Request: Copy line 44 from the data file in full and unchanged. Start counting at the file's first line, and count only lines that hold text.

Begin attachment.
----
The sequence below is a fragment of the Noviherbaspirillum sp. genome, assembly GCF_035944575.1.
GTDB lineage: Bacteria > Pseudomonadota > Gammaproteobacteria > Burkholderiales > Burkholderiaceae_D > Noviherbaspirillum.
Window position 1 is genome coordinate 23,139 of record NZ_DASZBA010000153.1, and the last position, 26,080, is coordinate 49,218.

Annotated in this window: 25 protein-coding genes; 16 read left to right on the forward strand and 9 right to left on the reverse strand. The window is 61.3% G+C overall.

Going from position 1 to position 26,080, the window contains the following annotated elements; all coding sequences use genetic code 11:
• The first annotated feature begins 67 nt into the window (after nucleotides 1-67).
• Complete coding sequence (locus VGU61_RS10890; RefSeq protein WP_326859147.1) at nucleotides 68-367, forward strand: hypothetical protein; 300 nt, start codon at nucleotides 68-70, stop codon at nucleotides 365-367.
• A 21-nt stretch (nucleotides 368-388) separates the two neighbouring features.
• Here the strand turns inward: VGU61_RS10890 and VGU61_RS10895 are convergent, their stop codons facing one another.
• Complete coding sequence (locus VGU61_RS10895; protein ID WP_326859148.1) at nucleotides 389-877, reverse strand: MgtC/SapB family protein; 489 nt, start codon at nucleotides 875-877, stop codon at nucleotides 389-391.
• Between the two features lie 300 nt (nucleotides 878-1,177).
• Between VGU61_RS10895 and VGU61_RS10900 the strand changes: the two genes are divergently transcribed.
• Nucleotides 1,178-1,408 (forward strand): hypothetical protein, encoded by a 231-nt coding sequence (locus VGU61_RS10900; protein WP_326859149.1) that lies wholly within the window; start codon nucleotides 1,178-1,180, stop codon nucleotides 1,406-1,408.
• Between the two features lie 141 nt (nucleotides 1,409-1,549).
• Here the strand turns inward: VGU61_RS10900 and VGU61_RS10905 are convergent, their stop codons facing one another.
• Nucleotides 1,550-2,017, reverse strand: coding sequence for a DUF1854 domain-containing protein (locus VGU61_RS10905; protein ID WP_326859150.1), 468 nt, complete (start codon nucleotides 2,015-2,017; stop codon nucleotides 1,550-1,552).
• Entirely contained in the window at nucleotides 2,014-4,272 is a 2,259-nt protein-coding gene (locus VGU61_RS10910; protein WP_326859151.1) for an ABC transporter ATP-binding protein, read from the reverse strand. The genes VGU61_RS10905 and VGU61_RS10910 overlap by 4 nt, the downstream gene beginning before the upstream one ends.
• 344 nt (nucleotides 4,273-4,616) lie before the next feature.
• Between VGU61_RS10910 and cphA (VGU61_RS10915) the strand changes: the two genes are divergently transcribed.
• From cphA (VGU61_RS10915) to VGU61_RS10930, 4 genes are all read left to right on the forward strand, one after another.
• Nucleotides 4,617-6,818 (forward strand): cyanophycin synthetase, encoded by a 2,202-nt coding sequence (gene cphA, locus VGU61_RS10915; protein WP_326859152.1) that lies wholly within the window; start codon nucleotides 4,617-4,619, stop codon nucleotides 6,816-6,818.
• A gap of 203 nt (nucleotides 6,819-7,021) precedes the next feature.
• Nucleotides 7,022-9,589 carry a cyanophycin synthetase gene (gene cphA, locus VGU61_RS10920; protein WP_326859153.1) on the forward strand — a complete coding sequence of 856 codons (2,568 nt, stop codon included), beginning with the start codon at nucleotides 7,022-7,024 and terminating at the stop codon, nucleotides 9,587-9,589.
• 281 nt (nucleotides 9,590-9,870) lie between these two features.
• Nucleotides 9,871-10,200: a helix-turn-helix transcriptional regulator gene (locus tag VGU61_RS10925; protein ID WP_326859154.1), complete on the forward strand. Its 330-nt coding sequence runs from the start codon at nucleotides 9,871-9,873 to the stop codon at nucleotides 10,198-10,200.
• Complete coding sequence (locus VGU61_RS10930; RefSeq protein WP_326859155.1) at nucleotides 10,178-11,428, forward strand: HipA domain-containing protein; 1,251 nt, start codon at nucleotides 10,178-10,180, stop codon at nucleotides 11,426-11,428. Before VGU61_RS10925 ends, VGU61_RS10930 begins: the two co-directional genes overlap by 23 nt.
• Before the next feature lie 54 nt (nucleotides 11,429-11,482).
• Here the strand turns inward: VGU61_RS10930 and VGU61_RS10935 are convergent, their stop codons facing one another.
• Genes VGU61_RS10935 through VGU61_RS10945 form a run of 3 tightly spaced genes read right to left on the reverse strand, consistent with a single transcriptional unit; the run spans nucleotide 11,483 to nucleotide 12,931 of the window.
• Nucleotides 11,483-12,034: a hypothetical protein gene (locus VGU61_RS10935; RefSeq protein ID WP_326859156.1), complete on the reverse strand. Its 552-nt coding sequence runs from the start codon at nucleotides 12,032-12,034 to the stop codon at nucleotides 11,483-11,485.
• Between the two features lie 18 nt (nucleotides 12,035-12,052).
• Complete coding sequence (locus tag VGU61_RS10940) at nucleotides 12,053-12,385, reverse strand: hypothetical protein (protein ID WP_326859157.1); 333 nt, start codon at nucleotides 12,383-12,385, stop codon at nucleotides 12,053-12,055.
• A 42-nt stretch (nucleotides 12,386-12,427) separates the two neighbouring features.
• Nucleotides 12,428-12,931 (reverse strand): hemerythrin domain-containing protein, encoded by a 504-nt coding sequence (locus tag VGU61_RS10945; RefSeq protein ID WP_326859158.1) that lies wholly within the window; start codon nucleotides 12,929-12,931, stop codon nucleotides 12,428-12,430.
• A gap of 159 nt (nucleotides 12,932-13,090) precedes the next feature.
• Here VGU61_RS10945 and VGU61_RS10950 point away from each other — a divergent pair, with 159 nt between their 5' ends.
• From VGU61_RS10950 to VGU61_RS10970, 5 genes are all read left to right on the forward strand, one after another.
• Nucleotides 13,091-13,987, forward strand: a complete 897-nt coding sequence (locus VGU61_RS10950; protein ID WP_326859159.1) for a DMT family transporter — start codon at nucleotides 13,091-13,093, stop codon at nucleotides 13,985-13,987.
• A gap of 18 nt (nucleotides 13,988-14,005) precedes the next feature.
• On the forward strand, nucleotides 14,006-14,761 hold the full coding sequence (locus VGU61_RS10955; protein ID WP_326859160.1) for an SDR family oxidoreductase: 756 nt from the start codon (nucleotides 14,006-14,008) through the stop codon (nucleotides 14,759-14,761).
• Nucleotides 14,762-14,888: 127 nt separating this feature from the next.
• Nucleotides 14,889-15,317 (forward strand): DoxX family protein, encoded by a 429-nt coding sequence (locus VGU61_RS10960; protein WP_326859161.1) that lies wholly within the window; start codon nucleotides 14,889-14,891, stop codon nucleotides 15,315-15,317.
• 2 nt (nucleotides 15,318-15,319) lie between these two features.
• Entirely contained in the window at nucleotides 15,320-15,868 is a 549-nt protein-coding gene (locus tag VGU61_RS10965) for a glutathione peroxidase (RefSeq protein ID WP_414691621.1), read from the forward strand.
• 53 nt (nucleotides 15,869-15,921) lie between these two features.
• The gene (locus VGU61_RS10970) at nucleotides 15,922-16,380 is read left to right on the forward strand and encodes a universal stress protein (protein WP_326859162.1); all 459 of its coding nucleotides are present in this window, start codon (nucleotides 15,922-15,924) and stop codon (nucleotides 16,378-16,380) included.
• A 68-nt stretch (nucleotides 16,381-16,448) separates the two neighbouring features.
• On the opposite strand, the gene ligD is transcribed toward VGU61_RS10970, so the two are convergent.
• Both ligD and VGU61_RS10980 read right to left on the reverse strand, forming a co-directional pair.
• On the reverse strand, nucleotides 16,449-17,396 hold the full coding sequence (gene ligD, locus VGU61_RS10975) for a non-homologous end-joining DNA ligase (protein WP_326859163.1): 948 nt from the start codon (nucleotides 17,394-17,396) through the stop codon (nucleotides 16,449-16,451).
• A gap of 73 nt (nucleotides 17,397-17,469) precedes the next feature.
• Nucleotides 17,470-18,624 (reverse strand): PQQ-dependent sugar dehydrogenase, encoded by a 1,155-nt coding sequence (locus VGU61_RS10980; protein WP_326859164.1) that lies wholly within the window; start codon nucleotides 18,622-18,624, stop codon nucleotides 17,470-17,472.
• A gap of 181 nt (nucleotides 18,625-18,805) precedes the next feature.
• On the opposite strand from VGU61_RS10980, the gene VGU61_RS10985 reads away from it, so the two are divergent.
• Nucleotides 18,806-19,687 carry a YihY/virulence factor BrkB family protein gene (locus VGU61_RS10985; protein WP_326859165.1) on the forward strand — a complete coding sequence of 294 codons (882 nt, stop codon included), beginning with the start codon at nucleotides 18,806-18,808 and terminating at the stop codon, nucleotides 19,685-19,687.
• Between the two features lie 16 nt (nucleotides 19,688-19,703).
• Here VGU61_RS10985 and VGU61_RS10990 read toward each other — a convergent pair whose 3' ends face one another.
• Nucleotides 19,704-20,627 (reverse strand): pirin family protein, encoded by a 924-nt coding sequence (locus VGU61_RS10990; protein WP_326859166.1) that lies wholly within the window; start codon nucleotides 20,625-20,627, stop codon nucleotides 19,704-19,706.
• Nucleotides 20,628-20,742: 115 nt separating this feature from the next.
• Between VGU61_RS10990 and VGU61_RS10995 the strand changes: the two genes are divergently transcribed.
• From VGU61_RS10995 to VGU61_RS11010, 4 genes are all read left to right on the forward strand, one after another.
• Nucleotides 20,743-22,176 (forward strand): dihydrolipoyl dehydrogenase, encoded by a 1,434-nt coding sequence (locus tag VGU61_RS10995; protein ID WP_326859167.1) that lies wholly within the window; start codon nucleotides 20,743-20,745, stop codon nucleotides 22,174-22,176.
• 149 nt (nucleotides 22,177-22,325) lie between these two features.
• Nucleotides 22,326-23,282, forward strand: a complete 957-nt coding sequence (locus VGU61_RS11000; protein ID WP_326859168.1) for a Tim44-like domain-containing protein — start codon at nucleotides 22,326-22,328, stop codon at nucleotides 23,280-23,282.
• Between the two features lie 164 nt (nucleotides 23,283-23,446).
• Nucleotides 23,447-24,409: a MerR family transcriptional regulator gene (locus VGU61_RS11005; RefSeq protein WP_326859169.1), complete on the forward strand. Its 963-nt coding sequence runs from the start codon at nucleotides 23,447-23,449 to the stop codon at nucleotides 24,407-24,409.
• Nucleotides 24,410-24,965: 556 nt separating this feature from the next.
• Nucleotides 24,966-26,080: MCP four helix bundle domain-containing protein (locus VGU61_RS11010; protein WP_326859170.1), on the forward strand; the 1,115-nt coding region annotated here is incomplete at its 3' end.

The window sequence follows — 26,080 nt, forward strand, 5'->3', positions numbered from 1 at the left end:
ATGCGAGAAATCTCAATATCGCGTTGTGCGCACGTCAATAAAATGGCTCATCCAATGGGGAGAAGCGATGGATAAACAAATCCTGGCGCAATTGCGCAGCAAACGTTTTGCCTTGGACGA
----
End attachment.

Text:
• Entirely contained in the window at nucleotides 15,320-15,868 is a 549-nt protein-coding gene (locus tag VGU61_RS10965) for a glutathione peroxidase (RefSeq protein ID WP_414691621.1), read from the forward strand.